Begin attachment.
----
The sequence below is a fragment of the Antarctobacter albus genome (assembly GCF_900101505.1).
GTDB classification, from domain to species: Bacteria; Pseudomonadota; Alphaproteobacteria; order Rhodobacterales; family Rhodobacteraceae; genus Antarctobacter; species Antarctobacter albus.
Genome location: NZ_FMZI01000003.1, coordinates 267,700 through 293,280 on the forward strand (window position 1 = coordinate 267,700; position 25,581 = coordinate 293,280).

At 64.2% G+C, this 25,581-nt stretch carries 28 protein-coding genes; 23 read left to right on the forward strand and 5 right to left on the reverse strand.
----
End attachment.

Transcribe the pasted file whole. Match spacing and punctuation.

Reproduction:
The sequence below is a fragment of the Antarctobacter albus genome (assembly GCF_900101505.1).
GTDB classification, from domain to species: Bacteria; Pseudomonadota; Alphaproteobacteria; order Rhodobacterales; family Rhodobacteraceae; genus Antarctobacter; species Antarctobacter albus.
Genome location: NZ_FMZI01000003.1, coordinates 267,700 through 293,280 on the forward strand (window position 1 = coordinate 267,700; position 25,581 = coordinate 293,280).

At 64.2% G+C, this 25,581-nt stretch carries 28 protein-coding genes; 23 read left to right on the forward strand and 5 right to left on the reverse strand.